5 extreme places people shouldn’t live but do

These places are so harsh that it seems impossible for anyone to live there.

Some places on earth are extremely inhabitable [Pinterest]

People live in some of the harshest places on Earth despite extreme conditions that make these areas nearly uninhabitable.

From the frozen tundras of Russia to the scorching deserts of Africa, these locations challenge human endurance and adaptability. Yet, for various reasons communities have thrived in these environments.

Here are seven such places, and some of the reasons why people choose to live in these challenging conditions.

Mount Merapi, nicknamed "Fire Mountain," is one of the most active volcanoes in the world. Despite frequent eruptions, nearly a quarter of a million people live on its fertile slopes.

The volcanic soil is incredibly rich, making it ideal for farming. Residents have a deep cultural connection to the mountain, and many believe that its eruptions are a natural part of life. They use traditional methods to predict eruptions and evacuate when necessary, but the danger is always present.

Dallol holds the record for the highest average annual temperature, consistently above 40 degrees Celsius (104 degrees Fahrenheit). This former mining town, situated in the Danakil Depression, is one of the hottest and most inhospitable places on the planet. Despite the extreme heat and lack of resources, a small number of people continue to live here, primarily due to the mining opportunities in the area. The geothermal activity creates surreal landscapes, attracting geologists and adventurous travellers.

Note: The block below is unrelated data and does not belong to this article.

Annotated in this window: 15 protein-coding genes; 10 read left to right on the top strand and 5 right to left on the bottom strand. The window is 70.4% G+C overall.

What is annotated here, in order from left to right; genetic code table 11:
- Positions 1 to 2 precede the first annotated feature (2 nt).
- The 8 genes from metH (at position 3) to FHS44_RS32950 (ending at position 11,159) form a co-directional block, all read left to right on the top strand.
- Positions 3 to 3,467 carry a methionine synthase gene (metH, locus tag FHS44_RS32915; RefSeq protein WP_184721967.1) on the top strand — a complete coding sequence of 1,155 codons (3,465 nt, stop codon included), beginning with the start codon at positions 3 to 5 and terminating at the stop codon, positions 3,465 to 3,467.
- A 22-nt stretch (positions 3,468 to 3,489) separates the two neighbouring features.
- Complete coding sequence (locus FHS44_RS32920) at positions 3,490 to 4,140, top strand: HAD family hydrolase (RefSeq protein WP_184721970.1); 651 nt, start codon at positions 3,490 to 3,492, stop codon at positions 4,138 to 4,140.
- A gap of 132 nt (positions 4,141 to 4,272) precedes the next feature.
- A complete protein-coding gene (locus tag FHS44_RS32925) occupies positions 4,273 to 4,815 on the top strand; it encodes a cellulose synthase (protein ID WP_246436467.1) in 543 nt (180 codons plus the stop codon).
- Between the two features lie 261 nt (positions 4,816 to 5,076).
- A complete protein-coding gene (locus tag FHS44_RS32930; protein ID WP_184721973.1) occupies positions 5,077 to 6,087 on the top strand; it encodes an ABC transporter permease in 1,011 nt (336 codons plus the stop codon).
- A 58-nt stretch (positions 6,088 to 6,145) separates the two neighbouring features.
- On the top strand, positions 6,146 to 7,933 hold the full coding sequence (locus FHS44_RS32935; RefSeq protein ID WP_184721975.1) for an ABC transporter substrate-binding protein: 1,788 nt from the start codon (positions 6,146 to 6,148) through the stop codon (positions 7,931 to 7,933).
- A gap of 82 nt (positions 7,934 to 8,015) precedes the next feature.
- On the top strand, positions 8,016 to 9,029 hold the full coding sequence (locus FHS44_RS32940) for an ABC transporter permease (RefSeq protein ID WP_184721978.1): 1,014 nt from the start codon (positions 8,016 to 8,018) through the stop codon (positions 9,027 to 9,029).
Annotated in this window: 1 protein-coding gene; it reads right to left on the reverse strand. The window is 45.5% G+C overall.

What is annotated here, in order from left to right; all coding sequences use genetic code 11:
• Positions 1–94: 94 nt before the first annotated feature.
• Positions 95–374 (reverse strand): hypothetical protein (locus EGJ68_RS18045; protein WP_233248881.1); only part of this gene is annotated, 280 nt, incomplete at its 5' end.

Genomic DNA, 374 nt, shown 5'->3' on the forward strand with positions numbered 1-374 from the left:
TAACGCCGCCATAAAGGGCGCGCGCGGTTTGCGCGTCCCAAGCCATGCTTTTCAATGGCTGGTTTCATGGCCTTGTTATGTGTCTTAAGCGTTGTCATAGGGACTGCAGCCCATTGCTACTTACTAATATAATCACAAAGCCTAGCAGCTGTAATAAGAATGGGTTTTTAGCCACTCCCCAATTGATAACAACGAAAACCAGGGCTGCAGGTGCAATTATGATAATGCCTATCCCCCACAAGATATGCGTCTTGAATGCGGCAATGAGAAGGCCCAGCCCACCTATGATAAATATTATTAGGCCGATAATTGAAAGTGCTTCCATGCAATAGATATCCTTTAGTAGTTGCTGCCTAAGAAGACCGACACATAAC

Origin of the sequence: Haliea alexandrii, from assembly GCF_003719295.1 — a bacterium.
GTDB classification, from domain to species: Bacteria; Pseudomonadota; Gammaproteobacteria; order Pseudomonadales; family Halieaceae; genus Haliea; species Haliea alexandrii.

At over 5,000 meters (16,400 feet) above sea level, La Rinconada is the highest permanent settlement in the world.

Living at such an altitude poses significant health risks, including altitude sickness and chronic hypoxia. However, around 30,000 people reside here, drawn by the promise of gold. La Rinconada is home to informal gold mining operations where miners work under harsh conditions, often without proper pay. They dig for a month and are then allowed to take whatever ore they can carry as their reward.

Lake Kivu is one of Africa's Great Lakes, but it poses a hidden danger. The lake's depths contain vast amounts of dissolved methane and carbon dioxide, which could be released in a limnic eruption, endangering millions of lives.

Despite this risk, over two million people live around the lake. They depend on its waters for fishing, agriculture, and daily needs. Scientists are working on ways to safely extract the gases to prevent a potential disaster, but the threat remains.

Oymyakon, a frigid location in Russia, is known as the "Pole of Cold." Winter temperatures can drop below -50 degrees Celsius (-58 degrees Fahrenheit).

Despite the brutal cold, this village is home to around 500 people. The community relies on traditional practices such as reindeer herding and ice fishing. Life in Oymyakon requires special adaptations, such as keeping vehicles running all day to prevent them from freezing and dealing with the unique challenges of extreme cold in everyday life.

These extreme places showcase the human ability to adapt to even the harshest environments. Whether driven by tradition, economic necessity, or simply the allure of home, people find ways to survive and thrive in conditions that seem unlivable.

This content was created with the help of an AI model and verified by the writer.

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